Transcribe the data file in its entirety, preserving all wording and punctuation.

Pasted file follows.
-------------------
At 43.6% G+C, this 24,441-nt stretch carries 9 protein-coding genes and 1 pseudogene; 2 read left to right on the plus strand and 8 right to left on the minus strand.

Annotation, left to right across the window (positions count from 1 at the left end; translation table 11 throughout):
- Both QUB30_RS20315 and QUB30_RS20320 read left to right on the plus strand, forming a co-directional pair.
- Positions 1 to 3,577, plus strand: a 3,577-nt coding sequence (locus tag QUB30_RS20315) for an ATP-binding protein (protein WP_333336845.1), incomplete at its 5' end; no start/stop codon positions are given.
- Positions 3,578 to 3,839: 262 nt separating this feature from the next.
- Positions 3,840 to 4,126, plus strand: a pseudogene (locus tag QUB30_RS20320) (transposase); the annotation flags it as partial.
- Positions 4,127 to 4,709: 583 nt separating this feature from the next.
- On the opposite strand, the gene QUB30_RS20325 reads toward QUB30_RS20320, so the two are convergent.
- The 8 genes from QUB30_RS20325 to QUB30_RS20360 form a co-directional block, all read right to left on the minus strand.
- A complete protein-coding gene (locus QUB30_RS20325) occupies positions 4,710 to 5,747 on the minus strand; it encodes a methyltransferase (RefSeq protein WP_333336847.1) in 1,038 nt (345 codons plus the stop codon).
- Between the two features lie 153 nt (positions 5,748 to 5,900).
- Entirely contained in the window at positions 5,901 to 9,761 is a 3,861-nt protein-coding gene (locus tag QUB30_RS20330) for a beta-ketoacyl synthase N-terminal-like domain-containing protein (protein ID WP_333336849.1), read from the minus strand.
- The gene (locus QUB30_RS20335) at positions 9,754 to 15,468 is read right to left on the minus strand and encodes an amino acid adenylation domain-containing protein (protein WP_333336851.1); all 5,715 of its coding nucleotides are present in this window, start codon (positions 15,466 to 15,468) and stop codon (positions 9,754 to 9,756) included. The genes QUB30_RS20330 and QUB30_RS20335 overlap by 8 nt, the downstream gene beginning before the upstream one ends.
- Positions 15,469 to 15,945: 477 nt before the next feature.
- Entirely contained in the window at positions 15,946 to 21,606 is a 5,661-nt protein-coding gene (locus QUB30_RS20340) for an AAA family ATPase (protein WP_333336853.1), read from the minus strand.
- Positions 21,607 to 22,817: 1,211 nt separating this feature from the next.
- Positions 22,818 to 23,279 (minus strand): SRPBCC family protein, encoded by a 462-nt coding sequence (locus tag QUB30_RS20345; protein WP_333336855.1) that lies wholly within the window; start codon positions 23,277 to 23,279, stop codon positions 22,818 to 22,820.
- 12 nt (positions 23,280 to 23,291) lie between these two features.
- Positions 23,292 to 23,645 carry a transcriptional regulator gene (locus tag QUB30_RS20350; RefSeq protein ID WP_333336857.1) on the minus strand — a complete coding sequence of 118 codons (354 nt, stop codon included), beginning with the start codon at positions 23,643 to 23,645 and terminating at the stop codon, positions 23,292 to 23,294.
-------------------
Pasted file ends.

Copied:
At 43.6% G+C, this 24,441-nt stretch carries 9 protein-coding genes and 1 pseudogene; 2 read left to right on the plus strand and 8 right to left on the minus strand.

Annotation, left to right across the window (positions count from 1 at the left end; translation table 11 throughout):
- Both QUB30_RS20315 and QUB30_RS20320 read left to right on the plus strand, forming a co-directional pair.
- Positions 1 to 3,577, plus strand: a 3,577-nt coding sequence (locus tag QUB30_RS20315) for an ATP-binding protein (protein WP_333336845.1), incomplete at its 5' end; no start/stop codon positions are given.
- Positions 3,578 to 3,839: 262 nt separating this feature from the next.
- Positions 3,840 to 4,126, plus strand: a pseudogene (locus tag QUB30_RS20320) (transposase); the annotation flags it as partial.
- Positions 4,127 to 4,709: 583 nt separating this feature from the next.
- On the opposite strand, the gene QUB30_RS20325 reads toward QUB30_RS20320, so the two are convergent.
- The 8 genes from QUB30_RS20325 to QUB30_RS20360 form a co-directional block, all read right to left on the minus strand.
- A complete protein-coding gene (locus QUB30_RS20325) occupies positions 4,710 to 5,747 on the minus strand; it encodes a methyltransferase (RefSeq protein WP_333336847.1) in 1,038 nt (345 codons plus the stop codon).
- Between the two features lie 153 nt (positions 5,748 to 5,900).
- Entirely contained in the window at positions 5,901 to 9,761 is a 3,861-nt protein-coding gene (locus tag QUB30_RS20330) for a beta-ketoacyl synthase N-terminal-like domain-containing protein (protein ID WP_333336849.1), read from the minus strand.
- The gene (locus QUB30_RS20335) at positions 9,754 to 15,468 is read right to left on the minus strand and encodes an amino acid adenylation domain-containing protein (protein WP_333336851.1); all 5,715 of its coding nucleotides are present in this window, start codon (positions 15,466 to 15,468) and stop codon (positions 9,754 to 9,756) included. The genes QUB30_RS20330 and QUB30_RS20335 overlap by 8 nt, the downstream gene beginning before the upstream one ends.
- Positions 15,469 to 15,945: 477 nt before the next feature.
- Entirely contained in the window at positions 15,946 to 21,606 is a 5,661-nt protein-coding gene (locus QUB30_RS20340) for an AAA family ATPase (protein WP_333336853.1), read from the minus strand.
- Positions 21,607 to 22,817: 1,211 nt separating this feature from the next.
- Positions 22,818 to 23,279 (minus strand): SRPBCC family protein, encoded by a 462-nt coding sequence (locus tag QUB30_RS20345; protein WP_333336855.1) that lies wholly within the window; start codon positions 23,277 to 23,279, stop codon positions 22,818 to 22,820.
- 12 nt (positions 23,280 to 23,291) lie between these two features.
- Positions 23,292 to 23,645 carry a transcriptional regulator gene (locus tag QUB30_RS20350; RefSeq protein ID WP_333336857.1) on the minus strand — a complete coding sequence of 118 codons (354 nt, stop codon included), beginning with the start codon at positions 23,643 to 23,645 and terminating at the stop codon, positions 23,292 to 23,294.